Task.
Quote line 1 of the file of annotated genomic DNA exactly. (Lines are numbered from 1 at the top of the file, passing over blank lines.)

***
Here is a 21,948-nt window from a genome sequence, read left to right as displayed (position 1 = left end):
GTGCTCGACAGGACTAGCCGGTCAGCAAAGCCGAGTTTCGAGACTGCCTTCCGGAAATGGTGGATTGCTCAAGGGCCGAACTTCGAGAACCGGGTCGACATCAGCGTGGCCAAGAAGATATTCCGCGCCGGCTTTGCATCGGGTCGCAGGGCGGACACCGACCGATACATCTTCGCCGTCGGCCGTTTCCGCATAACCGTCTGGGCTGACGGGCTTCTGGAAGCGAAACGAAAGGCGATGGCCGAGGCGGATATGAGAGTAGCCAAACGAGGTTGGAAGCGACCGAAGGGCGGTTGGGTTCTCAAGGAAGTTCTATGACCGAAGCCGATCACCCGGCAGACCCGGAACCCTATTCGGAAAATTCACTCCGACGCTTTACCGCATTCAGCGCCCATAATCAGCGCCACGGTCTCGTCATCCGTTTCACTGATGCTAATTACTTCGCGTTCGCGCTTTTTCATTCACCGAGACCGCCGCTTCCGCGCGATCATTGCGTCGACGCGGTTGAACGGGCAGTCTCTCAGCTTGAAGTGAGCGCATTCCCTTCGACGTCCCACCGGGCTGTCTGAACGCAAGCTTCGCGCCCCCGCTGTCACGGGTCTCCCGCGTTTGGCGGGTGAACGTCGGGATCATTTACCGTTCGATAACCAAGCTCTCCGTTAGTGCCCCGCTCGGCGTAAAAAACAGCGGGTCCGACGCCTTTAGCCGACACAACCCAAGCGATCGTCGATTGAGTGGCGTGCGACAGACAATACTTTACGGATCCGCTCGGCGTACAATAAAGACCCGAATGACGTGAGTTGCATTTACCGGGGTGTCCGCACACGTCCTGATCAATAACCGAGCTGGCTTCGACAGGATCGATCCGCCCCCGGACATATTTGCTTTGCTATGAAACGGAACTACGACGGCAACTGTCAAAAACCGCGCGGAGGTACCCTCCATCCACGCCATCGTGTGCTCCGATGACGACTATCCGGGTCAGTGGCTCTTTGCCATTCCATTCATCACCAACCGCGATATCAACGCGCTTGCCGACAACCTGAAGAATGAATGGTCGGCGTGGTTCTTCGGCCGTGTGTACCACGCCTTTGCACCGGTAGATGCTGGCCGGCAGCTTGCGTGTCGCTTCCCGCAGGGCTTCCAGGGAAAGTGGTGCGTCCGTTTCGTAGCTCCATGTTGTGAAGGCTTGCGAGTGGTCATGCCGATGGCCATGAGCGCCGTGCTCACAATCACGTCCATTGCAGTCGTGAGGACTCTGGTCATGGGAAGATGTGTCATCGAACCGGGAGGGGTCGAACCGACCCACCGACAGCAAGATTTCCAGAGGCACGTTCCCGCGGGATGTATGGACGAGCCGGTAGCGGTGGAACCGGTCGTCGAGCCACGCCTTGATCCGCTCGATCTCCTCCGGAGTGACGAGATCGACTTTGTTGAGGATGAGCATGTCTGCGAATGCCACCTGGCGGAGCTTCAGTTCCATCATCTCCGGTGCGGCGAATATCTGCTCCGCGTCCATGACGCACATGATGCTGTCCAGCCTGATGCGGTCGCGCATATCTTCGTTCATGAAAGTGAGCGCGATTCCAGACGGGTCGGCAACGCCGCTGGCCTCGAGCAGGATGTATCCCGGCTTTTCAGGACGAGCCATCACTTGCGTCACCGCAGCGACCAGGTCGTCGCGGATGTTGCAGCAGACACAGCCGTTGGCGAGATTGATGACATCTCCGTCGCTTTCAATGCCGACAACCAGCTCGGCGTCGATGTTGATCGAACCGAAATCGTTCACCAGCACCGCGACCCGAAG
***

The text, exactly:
Here is a 21,948-nt window from a genome sequence, read left to right as displayed (position 1 = left end):